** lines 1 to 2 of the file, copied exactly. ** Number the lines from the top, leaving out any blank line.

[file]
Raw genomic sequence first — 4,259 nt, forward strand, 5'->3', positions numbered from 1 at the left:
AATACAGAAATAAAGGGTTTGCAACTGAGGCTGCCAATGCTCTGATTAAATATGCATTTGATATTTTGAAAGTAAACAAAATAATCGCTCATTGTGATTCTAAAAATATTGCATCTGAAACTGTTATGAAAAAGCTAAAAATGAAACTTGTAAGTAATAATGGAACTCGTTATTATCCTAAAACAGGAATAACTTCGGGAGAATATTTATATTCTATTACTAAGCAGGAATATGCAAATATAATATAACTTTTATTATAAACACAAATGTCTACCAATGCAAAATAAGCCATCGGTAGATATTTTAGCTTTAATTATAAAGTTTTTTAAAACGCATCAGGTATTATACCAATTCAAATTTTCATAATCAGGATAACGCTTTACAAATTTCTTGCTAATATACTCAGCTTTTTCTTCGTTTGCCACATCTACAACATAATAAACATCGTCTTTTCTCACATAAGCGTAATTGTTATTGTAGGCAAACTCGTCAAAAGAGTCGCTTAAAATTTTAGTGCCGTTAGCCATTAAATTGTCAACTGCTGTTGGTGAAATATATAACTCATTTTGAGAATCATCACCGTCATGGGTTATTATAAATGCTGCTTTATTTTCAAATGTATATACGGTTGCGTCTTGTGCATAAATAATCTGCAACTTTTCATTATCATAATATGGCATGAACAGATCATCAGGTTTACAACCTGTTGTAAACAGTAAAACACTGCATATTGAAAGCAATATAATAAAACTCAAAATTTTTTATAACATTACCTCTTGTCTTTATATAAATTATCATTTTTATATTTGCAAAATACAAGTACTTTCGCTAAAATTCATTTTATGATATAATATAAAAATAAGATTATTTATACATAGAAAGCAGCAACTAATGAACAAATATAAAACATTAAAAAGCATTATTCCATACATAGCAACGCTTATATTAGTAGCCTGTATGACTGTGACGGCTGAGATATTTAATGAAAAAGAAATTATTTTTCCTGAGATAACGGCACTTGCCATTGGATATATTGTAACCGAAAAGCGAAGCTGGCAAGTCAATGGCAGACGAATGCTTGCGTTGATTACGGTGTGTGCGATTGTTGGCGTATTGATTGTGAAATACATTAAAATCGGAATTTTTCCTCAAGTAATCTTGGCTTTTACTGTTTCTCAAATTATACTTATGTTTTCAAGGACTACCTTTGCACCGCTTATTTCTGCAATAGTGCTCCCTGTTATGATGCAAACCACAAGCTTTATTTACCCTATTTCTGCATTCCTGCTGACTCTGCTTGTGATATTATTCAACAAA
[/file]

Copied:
Raw genomic sequence first — 4,259 nt, forward strand, 5'->3', positions numbered from 1 at the left:
AATACAGAAATAAAGGGTTTGCAACTGAGGCTGCCAATGCTCTGATTAAATATGCATTTGATATTTTGAAAGTAAACAAAATAATCGCTCATTGTGATTCTAAAAATATTGCATCTGAAACTGTTATGAAAAAGCTAAAAATGAAACTTGTAAGTAATAATGGAACTCGTTATTATCCTAAAACAGGAATAACTTCGGGAGAATATTTATATTCTATTACTAAGCAGGAATATGCAAATATAATATAACTTTTATTATAAACACAAATGTCTACCAATGCAAAATAAGCCATCGGTAGATATTTTAGCTTTAATTATAAAGTTTTTTAAAACGCATCAGGTATTATACCAATTCAAATTTTCATAATCAGGATAACGCTTTACAAATTTCTTGCTAATATACTCAGCTTTTTCTTCGTTTGCCACATCTACAACATAATAAACATCGTCTTTTCTCACATAAGCGTAATTGTTATTGTAGGCAAACTCGTCAAAAGAGTCGCTTAAAATTTTAGTGCCGTTAGCCATTAAATTGTCAACTGCTGTTGGTGAAATATATAACTCATTTTGAGAATCATCACCGTCATGGGTTATTATAAATGCTGCTTTATTTTCAAATGTATATACGGTTGCGTCTTGTGCATAAATAATCTGCAACTTTTCATTATCATAATATGGCATGAACAGATCATCAGGTTTACAACCTGTTGTAAACAGTAAAACACTGCATATTGAAAGCAATATAATAAAACTCAAAATTTTTTATAACATTACCTCTTGTCTTTATATAAATTATCATTTTTATATTTGCAAAATACAAGTACTTTCGCTAAAATTCATTTTATGATATAATATAAAAATAAGATTATTTATACATAGAAAGCAGCAACTAATGAACAAATATAAAACATTAAAAAGCATTATTCCATACATAGCAACGCTTATATTAGTAGCCTGTATGACTGTGACGGCTGAGATATTTAATGAAAAAGAAATTATTTTTCCTGAGATAACGGCACTTGCCATTGGATATATTGTAACCGAAAAGCGAAGCTGGCAAGTCAATGGCAGACGAATGCTTGCGTTGATTACGGTGTGTGCGATTGTTGGCGTATTGATTGTGAAATACATTAAAATCGGAATTTTTCCTCAAGTAATCTTGGCTTTTACTGTTTCTCAAATTATACTTATGTTTTCAAGGACTACCTTTGCACCGCTTATTTCTGCAATAGTGCTCCCTGTTATGATGCAAACCACAAGCTTTATTTACCCTATTTCTGCATTCCTGCTGACTCTGCTTGTGATATTATTCAACAAA